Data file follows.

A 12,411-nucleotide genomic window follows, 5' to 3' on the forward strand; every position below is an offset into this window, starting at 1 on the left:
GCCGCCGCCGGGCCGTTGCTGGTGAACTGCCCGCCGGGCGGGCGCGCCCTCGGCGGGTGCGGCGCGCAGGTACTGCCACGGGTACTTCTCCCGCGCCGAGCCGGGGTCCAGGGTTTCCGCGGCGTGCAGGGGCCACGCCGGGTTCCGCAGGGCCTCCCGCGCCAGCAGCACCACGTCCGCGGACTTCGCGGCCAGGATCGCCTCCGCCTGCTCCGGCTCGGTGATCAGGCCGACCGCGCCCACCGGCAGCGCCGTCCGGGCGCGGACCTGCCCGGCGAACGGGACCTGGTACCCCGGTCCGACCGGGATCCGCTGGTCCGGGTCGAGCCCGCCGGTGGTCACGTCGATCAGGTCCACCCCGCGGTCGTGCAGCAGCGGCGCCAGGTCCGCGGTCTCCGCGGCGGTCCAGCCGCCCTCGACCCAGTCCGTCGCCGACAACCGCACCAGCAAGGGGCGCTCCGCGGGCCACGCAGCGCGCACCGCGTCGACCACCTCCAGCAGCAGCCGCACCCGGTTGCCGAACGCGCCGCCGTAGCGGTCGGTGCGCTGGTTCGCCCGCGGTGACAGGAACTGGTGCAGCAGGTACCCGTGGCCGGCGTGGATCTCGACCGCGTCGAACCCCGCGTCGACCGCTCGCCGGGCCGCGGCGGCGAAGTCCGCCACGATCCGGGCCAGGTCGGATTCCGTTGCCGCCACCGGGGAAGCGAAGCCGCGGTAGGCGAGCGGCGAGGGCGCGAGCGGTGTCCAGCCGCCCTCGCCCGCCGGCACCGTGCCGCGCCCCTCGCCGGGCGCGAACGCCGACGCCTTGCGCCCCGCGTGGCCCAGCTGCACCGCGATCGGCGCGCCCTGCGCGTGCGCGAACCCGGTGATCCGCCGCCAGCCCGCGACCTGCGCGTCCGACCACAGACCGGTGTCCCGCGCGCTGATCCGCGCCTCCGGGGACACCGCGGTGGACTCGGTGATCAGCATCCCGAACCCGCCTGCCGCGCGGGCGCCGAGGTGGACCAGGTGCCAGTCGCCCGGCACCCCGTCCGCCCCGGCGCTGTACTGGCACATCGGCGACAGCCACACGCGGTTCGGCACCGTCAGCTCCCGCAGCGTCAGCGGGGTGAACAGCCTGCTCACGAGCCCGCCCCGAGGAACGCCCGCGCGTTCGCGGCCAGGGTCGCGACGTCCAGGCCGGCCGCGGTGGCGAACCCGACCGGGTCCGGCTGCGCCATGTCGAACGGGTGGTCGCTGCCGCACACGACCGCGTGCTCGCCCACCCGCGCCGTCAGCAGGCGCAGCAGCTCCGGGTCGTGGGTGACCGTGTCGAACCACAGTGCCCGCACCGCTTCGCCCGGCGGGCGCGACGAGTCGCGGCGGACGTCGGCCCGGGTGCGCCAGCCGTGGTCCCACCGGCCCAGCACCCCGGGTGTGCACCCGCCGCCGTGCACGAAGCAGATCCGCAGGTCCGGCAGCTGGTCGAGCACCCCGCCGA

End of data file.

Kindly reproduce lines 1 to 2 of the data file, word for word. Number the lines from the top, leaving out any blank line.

A 12,411-nucleotide genomic window follows, 5' to 3' on the forward strand; every position below is an offset into this window, starting at 1 on the left:
GCCGCCGCCGGGCCGTTGCTGGTGAACTGCCCGCCGGGCGGGCGCGCCCTCGGCGGGTGCGGCGCGCAGGTACTGCCACGGGTACTTCTCCCGCGCCGAGCCGGGGTCCAGGGTTTCCGCGGCGTGCAGGGGCCACGCCGGGTTCCGCAGGGCCTCCCGCGCCAGCAGCACCACGTCCGCGGACTTCGCGGCCAGGATCGCCTCCGCCTGCTCCGGCTCGGTGATCAGGCCGACCGCGCCCACCGGCAGCGCCGTCCGGGCGCGGACCTGCCCGGCGAACGGGACCTGGTACCCCGGTCCGACCGGGATCCGCTGGTCCGGGTCGAGCCCGCCGGTGGTCACGTCGATCAGGTCCACCCCGCGGTCGTGCAGCAGCGGCGCCAGGTCCGCGGTCTCCGCGGCGGTCCAGCCGCCCTCGACCCAGTCCGTCGCCGACAACCGCACCAGCAAGGGGCGCTCCGCGGGCCACGCAGCGCGCACCGCGTCGACCACCTCCAGCAGCAGCCGCACCCGGTTGCCGAACGCGCCGCCGTAGCGGTCGGTGCGCTGGTTCGCCCGCGGTGACAGGAACTGGTGCAGCAGGTACCCGTGGCCGGCGTGGATCTCGACCGCGTCGAACCCCGCGTCGACCGCTCGCCGGGCCGCGGCGGCGAAGTCCGCCACGATCCGGGCCAGGTCGGATTCCGTTGCCGCCACCGGGGAAGCGAAGCCGCGGTAGGCGAGCGGCGAGGGCGCGAGCGGTGTCCAGCCGCCCTCGCCCGCCGGCACCGTGCCGCGCCCCTCGCCGGGCGCGAACGCCGACGCCTTGCGCCCCGCGTGGCCCAGCTGCACCGCGATCGGCGCGCCCTGCGCGTGCGCGAACCCGGTGATCCGCCGCCAGCCCGCGACCTGCGCGTCCGACCACAGACCGGTGTCCCGCGCGCTGATCCGCGCCTCCGGGGACACCGCGGTGGACTCGGTGATCAGCATCCCGAACCCGCCTGCCGCGCGGGCGCCGAGGTGGACCAGGTGCCAGTCGCCCGGCACCCCGTCCGCCCCGGCGCTGTACTGGCACATCGGCGACAGCCACACGCGGTTCGGCACCGTCAGCTCCCGCAGCGTCAGCGGGGTGAACAGCCTGCTCACGAGCCCGCCCCGAGGAACGCCCGCGCGTTCGCGGCCAGGGTCGCGACGTCCAGGCCGGCCGCGGTGGCGAACCCGACCGGGTCCGGCTGCGCCATGTCGAACGGGTGGTCGCTGCCGCACACGACCGCGTGCTCGCCCACCCGCGCCGTCAGCAGGCGCAGCAGCTCCGGGTCGTGGGTGACCGTGTCGAACCACAGTGCCCGCACCGCTTCGCCCGGCGGGCGCGACGAGTCGCGGCGGACGTCGGCCCGGGTGCGCCAGCCGTGGTCCCACCGGCCCAGCACCCCGGGTGTGCACCCGCCGCCGTGCACGAAGCAGATCCGCAGGTCCGGCAGCTGGTCGAGCACCCCGCCGA